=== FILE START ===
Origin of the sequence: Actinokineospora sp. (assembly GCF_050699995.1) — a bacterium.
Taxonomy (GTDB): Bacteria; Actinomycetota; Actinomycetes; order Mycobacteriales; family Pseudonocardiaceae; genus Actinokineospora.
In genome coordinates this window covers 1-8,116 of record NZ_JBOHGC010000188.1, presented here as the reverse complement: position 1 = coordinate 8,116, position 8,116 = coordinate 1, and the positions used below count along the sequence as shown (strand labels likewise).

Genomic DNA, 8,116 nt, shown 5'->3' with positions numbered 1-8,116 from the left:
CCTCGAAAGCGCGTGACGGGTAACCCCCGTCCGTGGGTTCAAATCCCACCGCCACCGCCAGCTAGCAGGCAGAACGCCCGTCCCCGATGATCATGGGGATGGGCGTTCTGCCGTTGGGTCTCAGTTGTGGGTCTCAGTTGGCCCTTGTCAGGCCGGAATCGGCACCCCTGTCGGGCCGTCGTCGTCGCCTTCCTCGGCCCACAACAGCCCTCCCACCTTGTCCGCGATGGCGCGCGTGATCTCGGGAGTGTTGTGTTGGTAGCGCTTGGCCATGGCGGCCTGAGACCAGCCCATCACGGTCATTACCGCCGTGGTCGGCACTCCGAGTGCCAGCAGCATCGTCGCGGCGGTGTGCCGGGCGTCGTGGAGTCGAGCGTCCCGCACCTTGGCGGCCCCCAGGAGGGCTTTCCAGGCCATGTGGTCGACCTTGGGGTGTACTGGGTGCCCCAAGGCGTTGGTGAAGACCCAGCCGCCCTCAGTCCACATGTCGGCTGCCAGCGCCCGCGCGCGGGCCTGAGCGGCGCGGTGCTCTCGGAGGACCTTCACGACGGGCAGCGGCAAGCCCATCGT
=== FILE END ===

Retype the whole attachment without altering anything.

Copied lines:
Origin of the sequence: Actinokineospora sp. (assembly GCF_050699995.1) — a bacterium.
Taxonomy (GTDB): Bacteria; Actinomycetota; Actinomycetes; order Mycobacteriales; family Pseudonocardiaceae; genus Actinokineospora.
In genome coordinates this window covers 1-8,116 of record NZ_JBOHGC010000188.1, presented here as the reverse complement: position 1 = coordinate 8,116, position 8,116 = coordinate 1, and the positions used below count along the sequence as shown (strand labels likewise).

Genomic DNA, 8,116 nt, shown 5'->3' with positions numbered 1-8,116 from the left:
CCTCGAAAGCGCGTGACGGGTAACCCCCGTCCGTGGGTTCAAATCCCACCGCCACCGCCAGCTAGCAGGCAGAACGCCCGTCCCCGATGATCATGGGGATGGGCGTTCTGCCGTTGGGTCTCAGTTGTGGGTCTCAGTTGGCCCTTGTCAGGCCGGAATCGGCACCCCTGTCGGGCCGTCGTCGTCGCCTTCCTCGGCCCACAACAGCCCTCCCACCTTGTCCGCGATGGCGCGCGTGATCTCGGGAGTGTTGTGTTGGTAGCGCTTGGCCATGGCGGCCTGAGACCAGCCCATCACGGTCATTACCGCCGTGGTCGGCACTCCGAGTGCCAGCAGCATCGTCGCGGCGGTGTGCCGGGCGTCGTGGAGTCGAGCGTCCCGCACCTTGGCGGCCCCCAGGAGGGCTTTCCAGGCCATGTGGTCGACCTTGGGGTGTACTGGGTGCCCCAAGGCGTTGGTGAAGACCCAGCCGCCCTCAGTCCACATGTCGGCTGCCAGCGCCCGCGCGCGGGCCTGAGCGGCGCGGTGCTCTCGGAGGACCTTCACGACGGGCAGCGGCAAGCCCATCGT